As a member of this community and a participant in many of its activities, Prieto speaks with special authority about its demographic uniqueness. Far from being a snapshot of the community, The Cubans of Union City conveys an ongoing research agenda extending over more than twenty years, from 1959 to the 1980s. As a long-term observer who was also a resident, Prieto offers a unique and insightful view of the dynamics of this community’s evolution.
While newly arrived immigrants are often the focus of public concern and debate, many Mexican immigrants and Mexican Americans have resided in the United States for generations. Latinos are the largest and fastest-growing ethnic group in the United States, and their racial identities change with each generation. While the attainment of education and middle class occupations signals a decline in cultural attachment for some, socioeconomic mobility is not a cultural death-knell, as others are highly ethnically identified. There are a variety of ways that middle class Mexican Americans relate to their ethnic heritage, and racialization despite assimilation among a segment of the second and third generations reveals the continuing role of race even among the U.S.-born.
Mexican Americans Across Generations investigates racial identity and assimilation in three-generation Mexican American families living in California. Through rich interviews with three generations of middle class Mexican American families, Vasquez focuses on the family as a key site for racial and gender identity formation, knowledge transmission, and incorporation processes, exploring how the racial identities of Mexican Americans both change and persist generationally in families. She illustrates how gender, physical appearance, parental teaching, historical era and discrimination influence Mexican Americans’ racial identity and incorporation patterns, ultimately arguing that neither racial identity nor assimilation are straightforward progressions but, instead, develop unevenly and are influenced by family, society, and historical social movements.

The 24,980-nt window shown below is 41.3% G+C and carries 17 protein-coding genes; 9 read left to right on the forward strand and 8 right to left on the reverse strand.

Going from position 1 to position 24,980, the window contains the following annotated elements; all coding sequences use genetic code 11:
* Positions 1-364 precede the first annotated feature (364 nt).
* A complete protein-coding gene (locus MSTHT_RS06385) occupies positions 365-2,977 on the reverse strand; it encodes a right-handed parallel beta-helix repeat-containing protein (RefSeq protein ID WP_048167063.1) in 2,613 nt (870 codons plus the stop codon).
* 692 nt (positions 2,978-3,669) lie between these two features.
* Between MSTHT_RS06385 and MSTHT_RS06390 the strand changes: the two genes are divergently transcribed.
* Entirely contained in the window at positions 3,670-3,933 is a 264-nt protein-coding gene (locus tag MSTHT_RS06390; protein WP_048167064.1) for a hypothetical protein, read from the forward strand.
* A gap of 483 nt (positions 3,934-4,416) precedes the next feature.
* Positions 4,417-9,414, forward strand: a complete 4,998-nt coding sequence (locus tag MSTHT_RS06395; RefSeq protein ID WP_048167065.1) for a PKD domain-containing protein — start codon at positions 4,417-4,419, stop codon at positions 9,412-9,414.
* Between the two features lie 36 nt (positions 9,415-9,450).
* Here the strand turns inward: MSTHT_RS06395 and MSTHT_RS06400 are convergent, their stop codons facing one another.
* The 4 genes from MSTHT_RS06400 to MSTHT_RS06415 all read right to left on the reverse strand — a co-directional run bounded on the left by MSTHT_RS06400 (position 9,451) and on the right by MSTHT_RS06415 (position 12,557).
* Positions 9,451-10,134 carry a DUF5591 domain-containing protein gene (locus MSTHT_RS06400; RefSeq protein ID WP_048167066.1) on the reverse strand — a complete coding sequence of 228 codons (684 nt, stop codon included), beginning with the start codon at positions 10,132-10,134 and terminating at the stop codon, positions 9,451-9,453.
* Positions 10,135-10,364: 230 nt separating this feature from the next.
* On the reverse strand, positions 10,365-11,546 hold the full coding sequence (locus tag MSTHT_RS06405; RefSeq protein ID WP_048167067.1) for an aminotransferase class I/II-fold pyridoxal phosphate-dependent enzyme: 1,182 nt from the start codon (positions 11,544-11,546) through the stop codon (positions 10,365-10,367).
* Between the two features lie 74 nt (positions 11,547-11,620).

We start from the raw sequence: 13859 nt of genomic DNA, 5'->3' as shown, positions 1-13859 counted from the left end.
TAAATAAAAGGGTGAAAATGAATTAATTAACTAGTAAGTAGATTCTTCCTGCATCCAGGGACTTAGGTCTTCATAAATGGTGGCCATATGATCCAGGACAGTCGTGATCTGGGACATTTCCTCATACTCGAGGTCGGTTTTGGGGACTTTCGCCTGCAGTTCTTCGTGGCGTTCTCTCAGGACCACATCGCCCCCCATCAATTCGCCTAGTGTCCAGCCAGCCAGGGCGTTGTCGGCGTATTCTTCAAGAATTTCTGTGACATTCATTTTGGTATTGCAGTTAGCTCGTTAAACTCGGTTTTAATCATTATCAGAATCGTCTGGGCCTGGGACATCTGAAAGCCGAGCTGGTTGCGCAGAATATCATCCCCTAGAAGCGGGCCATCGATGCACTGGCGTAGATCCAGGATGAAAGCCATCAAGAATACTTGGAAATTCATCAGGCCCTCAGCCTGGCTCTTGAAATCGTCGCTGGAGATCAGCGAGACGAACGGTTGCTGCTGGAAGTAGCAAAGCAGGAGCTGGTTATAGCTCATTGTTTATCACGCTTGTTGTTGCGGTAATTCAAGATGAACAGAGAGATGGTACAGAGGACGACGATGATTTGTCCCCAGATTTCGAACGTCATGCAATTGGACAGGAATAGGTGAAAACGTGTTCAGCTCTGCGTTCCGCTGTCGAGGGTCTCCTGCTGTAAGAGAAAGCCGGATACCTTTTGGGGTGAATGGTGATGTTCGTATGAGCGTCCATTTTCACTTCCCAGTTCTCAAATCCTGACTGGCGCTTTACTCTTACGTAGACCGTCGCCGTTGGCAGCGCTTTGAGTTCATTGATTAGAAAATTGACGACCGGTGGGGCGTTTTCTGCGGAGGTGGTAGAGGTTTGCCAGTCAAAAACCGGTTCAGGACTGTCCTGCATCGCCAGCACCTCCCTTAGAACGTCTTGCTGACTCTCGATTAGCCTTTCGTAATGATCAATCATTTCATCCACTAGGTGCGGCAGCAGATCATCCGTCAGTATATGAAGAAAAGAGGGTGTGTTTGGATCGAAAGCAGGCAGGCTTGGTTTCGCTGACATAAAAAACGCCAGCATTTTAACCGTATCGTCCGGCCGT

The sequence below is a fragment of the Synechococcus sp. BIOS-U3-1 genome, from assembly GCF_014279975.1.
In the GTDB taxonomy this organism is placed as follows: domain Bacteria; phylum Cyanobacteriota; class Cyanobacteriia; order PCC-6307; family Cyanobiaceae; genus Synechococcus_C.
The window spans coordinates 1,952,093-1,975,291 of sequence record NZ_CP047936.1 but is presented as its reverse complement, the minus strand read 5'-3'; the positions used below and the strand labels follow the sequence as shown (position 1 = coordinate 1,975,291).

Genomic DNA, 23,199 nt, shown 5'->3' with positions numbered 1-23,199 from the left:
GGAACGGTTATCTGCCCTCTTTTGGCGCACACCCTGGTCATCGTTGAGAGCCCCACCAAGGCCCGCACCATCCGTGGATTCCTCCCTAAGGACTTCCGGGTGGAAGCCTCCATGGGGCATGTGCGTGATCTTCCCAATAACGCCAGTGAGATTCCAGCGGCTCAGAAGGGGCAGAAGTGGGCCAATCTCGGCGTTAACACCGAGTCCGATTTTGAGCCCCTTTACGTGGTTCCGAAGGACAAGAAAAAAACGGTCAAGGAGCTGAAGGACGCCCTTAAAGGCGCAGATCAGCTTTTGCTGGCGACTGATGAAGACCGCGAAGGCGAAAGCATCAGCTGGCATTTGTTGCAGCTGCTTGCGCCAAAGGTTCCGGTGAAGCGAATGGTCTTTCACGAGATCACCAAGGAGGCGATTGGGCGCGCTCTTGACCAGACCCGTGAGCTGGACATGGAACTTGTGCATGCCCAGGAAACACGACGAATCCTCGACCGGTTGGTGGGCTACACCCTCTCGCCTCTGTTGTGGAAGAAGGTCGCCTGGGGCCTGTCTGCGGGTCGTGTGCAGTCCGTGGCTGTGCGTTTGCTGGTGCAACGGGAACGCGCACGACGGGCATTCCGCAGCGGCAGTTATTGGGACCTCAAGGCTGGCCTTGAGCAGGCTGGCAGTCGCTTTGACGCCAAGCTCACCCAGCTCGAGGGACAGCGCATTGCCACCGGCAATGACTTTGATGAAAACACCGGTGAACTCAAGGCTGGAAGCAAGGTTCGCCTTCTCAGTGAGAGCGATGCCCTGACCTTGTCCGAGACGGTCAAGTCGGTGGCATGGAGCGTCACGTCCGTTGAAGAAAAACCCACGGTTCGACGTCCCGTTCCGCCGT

Ricardo has known only poverty in Mexico, but he dreams of a better life in the United States. He enlists a “coyote” to smuggle him across the Rio Grande, a river that separates not only one nation from another, but one world from another.
The Illegal Man is also the story of Ann Rawlings, a recent widow struggling to preserve her West Texas ranch. There is also her bigoted foreman, who considers his Mexican national ranch hands to be little more than animals. For Ricardo, it’s a world in which he will suffer hardship and indignity, but one he will gladly endure to support his family.
The Illegal Man grew out of a newspaper series by Dearen, who interviewed Mexican and American officials and accompanied border patrolmen along the Rio Grande. He based his character, Ricardo, on an actual Mexican national he interviewed in West Texas. Although The Illegal Man is fiction, Dearen’s insight into illegal immigration is sure to spark discussion.
Providing historical background and tracing the journey made by generations of Mexican immigrants, this book emphasizes the post-1965 period of immigration reforms. Material from oral histories, autobiographies, and historical studies allow the reader to see how Mexican immigrants struggle in their everyday lives to achieve the American Dream, both today and tomorrow.
Payan traces the history of these policies on the border to discern and understand the evolutionary patterns and common threads that join all three policies together today. He argues that historically the border has experienced a gradual tightening and increasing militarization, culminating in today's restrictive environment. This book illuminates the ways in which border residents are coping with the stricter border security environment, and how they navigate their daily lives in the face of an increasing number of federal bureaucrats and programs designed to close the border. It examines the significant conflict between the government's efforts to close the border and the border communities' efforts to open it."
2009 Choice Outstanding Academic Title
Migrant Imaginaries explores the transnational movements of Mexican migrants in pursuit of labor and civil rights in the United States from the 1920s onward. Working through key historical moments such as the 1930s, the Chicano Movement, and contemporary globalization and neoliberalism, Alicia Schmidt Camacho examines the relationship between ethnic Mexican expressive culture and the practices sustaining migrant social movements. Combining sustained historical engagement with theoretical inquiries, she addresses how struggles for racial and gender equity, cross-border unity, and economic justice have defined the Mexican presence in the United States since 1910.
Schmidt Camacho covers a range of archives and sources, including migrant testimonials and songs, Amrico Parede’s last published novel, The Shadow, the film Salt of the Earth, the foundational manifestos of El Movimiento, Richard Rodriguez’s memoirs, narratives by Marisela Norte and Rosario Sanmiguel, and testimonios of Mexican women workers and human rights activists, as well as significant ethnographic research. Throughout, she demonstrates how Mexicans and Mexican Americans imagined their communal ties across the border, and used those bonds to contest their noncitizen status. Migrant Imaginaries places migrants at the center of the hemisphere’s most pressing concerns, contending that border crossers have long been vital to social change.